What’s cooler than being cool? Ice (Bucket) Cold.

What do LeBron James, George W. Bush, Ben Affleck, Lady Gaga and Jan Gusich have in common?

They have all participated in what is quickly proving to be the greatest social media case study… ever.

It’s the ALS Ice Bucket Challenge. A fundraising challenge designed to do two simple things: 1.) Raise awareness for ALS and 2.) Raise money for ALS research.

The challenge itself is quite simple. Chris Kennedy, the man credited with dumping the first bucket, meant for it to be. Dump a bucket of ice water on your head. Call out three friends to do the same in 24 hours. If they don’t do it, they have to donate $100 to ALS.

Oh, and they should really, really, really think about posting it to their social media channels. Which many people have done. So many that some have criticized this campaign as being too self-serving and taking the focus off of ALS and putting it on themselves.

Is this true? Of course it is. It’s a challenge that is all about you, doing something silly, and then tagging your friends. And then you get to blast it out on your social channels. Some people have used it as an excuse to put on a bikini and shoot a video. Some people have used it a chance to bring their kids, their friends, their dogs into the video. Some people have used it a chance to get crazy and creative. Some people don’t know how to work a bucket.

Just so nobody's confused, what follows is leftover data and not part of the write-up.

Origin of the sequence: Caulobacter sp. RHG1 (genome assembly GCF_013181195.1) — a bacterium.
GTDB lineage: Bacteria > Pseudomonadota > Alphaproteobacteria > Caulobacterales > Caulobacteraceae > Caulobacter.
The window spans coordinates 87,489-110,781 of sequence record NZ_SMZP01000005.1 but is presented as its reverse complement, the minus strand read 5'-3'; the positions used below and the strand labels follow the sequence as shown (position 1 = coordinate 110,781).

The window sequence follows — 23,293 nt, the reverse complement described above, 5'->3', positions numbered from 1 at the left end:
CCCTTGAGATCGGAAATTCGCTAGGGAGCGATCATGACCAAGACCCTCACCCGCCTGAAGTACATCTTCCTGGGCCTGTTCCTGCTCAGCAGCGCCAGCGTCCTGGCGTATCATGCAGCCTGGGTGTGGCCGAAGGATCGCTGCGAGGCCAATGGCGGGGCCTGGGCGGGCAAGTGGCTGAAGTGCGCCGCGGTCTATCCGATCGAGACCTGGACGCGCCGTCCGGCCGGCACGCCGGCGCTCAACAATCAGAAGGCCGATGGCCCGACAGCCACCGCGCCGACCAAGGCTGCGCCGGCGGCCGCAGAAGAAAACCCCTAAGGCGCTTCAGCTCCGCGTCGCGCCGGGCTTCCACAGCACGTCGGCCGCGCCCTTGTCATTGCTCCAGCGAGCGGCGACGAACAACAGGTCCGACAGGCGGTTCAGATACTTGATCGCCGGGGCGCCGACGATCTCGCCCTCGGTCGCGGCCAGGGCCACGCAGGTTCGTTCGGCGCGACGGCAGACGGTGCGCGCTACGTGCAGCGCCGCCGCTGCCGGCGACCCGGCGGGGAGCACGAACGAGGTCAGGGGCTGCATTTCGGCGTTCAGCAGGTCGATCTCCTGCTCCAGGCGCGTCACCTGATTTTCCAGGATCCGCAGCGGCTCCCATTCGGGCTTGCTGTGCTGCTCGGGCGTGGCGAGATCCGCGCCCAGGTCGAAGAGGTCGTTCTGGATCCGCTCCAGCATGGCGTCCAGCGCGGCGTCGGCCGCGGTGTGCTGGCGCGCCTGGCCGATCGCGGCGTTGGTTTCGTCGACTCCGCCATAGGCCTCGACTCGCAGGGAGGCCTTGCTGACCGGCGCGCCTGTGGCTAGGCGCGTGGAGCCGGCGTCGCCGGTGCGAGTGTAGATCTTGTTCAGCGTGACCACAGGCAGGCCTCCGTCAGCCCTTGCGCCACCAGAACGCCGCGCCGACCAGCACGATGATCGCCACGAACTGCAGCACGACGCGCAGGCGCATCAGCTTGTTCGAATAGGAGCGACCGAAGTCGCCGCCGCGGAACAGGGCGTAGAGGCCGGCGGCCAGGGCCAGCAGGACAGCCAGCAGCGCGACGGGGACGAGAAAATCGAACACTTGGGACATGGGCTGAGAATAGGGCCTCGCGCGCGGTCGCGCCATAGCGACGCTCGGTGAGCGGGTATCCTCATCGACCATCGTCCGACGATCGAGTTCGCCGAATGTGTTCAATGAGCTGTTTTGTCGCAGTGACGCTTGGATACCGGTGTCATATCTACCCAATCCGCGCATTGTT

But just because it’s true doesn’t mean it’s bad. As Dr. Robert Pascuzzi, the medical director of Indiana University Health’s ALS clinic (and who took the challenge himself, with his patients dumping the ice water), said – “The bottom line is to do something positive for this very challenging disease.”

Positive is an understatement. According to Darren Rovell, business reporter for ESPN: “In the last 23 days, the ALS Association and its 38 chapters have raised $31.5 million from people inspired to donate thanks to the ice bucket challenge. How significant is that? The total money raised by the national organization and its satellite charities last year was $64 million.”

As impressive a number as $31.5M is, there are some more important numbers we should all know about ALS, regardless if we pick up an ice bucket or not.

Zero. Zero cures.
5,600. 5,600 people in the U.S. diagnosed, each year.
20. 20% of people diagnosed who live five years or more.
5. 5% of people diagnosed who will live 20 years.
125. 125 scientists working on the cure—every day.

Because of the Ice Bucket Challenge, I know a little more about ALS today than I did yesterday. And I have the chance to help do some good by simply dumping water on our head. Sign me up, every time.

PS: You don’t have to dump a bucket of ice on your head…you can take the easy way out and just donate here.